I purchased my copy from Border Collies In Action website, and I look forward to the next two books in this series.
If you have Border Collies, read this book. You'll love it, and your Border Collie will benefit greatly because it cannot help but improve your relationship with your dog.
Monday, 08 January 2018
"Do not go gentle into that good night,
Old age should burn and rave at close of day;
Rage, rage, against the dying of the light."
My grandmother always used to hang up a calendar from a local funeral home in her house. I'd often point out to her that a funeral home calendar might be a tad morbid for an old lady, and she'd tell me, "You never know. I could die at any time."
Many years later she moved into an elderly apartment complex beside a cemetery. When I pointed out the irony of this, she replied, "You never know. I could die at any time."
Despite her predictions, she lived to a ripe old age, and caused more than her fair share of trouble along the way. But you kinda have to admired an old bird with that much grit. And that leads us to Cowboy, the ancient Border Collie who refuses to "go gentle into that good night."
The family joke is that "Cowboy may not be with us much longer, so we need to baby him." Son pointed out that we've been saying that for years, and the old dog will live forever. The aging cowdog has a tenacious grip on life and is still spry enough to stir trouble wherever he goes.
He tries to incite dog fights. When your back is turned, he flashes gang signs and mouths veiled threats at other male dogs. When they roar at him, he manages to look innocent, thus if you had not caught him flashing gang signs, you would believe the other dog to be the aggressor. It's too cold or hot to keep him outside, so you bring him in the house. The moment your back is turned, he pees on the furniture. And then blames it on someone else.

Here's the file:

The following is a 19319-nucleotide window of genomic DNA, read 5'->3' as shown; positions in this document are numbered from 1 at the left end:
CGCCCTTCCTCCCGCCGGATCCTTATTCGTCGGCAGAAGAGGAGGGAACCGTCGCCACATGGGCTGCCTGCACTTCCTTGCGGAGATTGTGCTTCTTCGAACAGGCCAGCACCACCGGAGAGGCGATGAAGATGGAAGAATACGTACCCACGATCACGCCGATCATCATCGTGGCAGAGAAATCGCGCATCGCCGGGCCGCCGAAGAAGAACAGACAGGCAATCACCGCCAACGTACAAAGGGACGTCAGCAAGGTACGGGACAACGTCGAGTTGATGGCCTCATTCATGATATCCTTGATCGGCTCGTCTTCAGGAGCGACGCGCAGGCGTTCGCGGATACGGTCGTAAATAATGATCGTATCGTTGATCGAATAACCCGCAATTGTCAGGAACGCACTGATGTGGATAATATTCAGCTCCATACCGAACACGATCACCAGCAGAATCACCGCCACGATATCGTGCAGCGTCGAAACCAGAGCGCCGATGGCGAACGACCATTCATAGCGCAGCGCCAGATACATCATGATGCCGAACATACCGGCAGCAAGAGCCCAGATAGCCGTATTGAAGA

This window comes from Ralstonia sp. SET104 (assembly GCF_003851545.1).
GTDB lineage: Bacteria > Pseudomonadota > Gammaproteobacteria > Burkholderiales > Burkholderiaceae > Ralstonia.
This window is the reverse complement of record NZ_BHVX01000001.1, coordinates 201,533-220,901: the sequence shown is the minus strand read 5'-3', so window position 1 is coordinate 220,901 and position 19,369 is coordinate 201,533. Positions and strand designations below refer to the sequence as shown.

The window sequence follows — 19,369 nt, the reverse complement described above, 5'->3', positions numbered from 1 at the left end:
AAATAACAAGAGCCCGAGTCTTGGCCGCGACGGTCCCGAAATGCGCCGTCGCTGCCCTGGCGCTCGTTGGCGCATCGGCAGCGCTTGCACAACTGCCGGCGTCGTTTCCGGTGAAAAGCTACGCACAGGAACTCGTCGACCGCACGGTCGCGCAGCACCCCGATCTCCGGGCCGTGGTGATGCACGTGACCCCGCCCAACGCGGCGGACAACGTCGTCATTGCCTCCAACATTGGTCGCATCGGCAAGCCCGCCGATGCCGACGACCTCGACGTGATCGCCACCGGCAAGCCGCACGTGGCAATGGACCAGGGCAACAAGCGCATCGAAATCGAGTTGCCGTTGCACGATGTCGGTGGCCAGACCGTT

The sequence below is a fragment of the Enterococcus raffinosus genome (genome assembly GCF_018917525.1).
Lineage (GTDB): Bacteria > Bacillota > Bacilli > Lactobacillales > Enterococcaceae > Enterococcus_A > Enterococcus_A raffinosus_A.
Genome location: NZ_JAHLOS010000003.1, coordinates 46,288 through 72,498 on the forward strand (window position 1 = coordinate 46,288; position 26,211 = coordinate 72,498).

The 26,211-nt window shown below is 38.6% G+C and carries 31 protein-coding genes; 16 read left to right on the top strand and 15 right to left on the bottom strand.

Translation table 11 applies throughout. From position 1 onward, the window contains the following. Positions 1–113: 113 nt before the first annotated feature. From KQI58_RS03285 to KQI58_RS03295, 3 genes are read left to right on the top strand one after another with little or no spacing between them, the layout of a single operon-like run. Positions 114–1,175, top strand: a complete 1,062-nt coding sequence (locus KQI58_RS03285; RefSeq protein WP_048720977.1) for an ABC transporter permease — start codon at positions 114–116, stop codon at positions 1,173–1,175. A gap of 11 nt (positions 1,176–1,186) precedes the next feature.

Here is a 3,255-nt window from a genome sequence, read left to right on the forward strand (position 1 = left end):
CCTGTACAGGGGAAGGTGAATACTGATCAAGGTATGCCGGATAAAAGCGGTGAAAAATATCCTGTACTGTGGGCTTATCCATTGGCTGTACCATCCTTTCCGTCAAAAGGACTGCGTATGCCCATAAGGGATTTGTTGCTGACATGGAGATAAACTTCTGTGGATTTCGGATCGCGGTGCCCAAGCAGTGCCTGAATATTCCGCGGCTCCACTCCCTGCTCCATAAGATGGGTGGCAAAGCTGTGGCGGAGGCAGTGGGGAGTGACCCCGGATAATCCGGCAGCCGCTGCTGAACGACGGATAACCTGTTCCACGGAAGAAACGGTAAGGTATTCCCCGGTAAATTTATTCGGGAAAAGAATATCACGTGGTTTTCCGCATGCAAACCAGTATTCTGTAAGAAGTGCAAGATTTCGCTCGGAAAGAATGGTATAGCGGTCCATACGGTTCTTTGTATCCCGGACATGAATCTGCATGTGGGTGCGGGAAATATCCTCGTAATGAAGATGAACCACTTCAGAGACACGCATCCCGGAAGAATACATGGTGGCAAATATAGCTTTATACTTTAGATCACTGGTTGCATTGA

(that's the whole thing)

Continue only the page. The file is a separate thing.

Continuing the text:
He absolutely can not, can NOT, CAN NOT be left unattended at night with the Livestock Guardian Dogs because he will follow Briar through the fence after a coyote but not be able to keep up with her, or follow her right back into the yard, thus leaving himself old, lost, and defenseless against whatever lurks in the night. More than one tearful night has been spent in search of Cowboy.
If you take him with you to tend sheep, he MUST stay inside the mule. He was once allowed to come with Trace, Lily, and Mesa as we pushed sheep through heavy mesquite and cactus to go back to the main pasture. Cowboy couldn't keep up and got lost. I had to abandon the sheep and was beside myself in tears looking for the old dog. I found him waiting beside the mule for me. The other Border Collies moved the sheep to pasture. I hugged Cowboy and made mental note never to let the old geezer get in that situation again.
Unlike Lily, who is completely on board with retirement, happy to cheer the cow work from inside the truck, retirement doesn't fit on Cowboy. He is like an old man with no ass, who continually has to hike his pants up as he tells everyone who will listen about the glory days and why they're doing it all wrong. Instead of sitting in the VFW Hall, enjoying a drink and a tale with his buddies, Cowboy insists on still being in the action, barking orders from inside the truck, and bailing out if he thinks Trace needs help. (i.e. if he's doing it wrong.)
You have to admire grit like that. We don't know where he came from, what his breeding is, or how old he is, Cowboy is a stranger who came into our family and stayed. When we picked him up we thought he was the same age as Blue Heeler but it soon became apparent that he was much older. I'd estimate that he's at least 12 years old now, but still young enough to start a bar fight. Who says you have to grow old gracefully? You can be like Cowboy, look Old Age & Death in the face, and spit in his eye. Or piss on him.
Friday, 05 January 2018
Virginia asked for an update on Ranger, the Blue Heeler. Ranger is getting up there in age and like the rest of us, he's put on a few pounds. Also like the rest of us, Ranger made no New Year's Resolutions to lose weight. Therefore he will not be giving up his gym membership in May. Ranger is quite happy sleeping in a chair beside a wood-burning stove, thank you very much.
It has recently come to our attention that Ranger is going blind. The change has been so gradual that it snuck up on us and probably Ranger too. Since cataract surgery is costly and it would be Ranger's idea of hell, we have opted to just modify his lifestyle the same as we do for his deaf and visually impaired roommate, Possum. He's happy. We do protect him more from the other dogs. Mostly Mesa. She senses his weakness and picks on him. This gets her thrown outside and he is elevated to Recliner Status, so it works out for him in the long run. It is best to keep him with Possum, Wyatt, and Trace.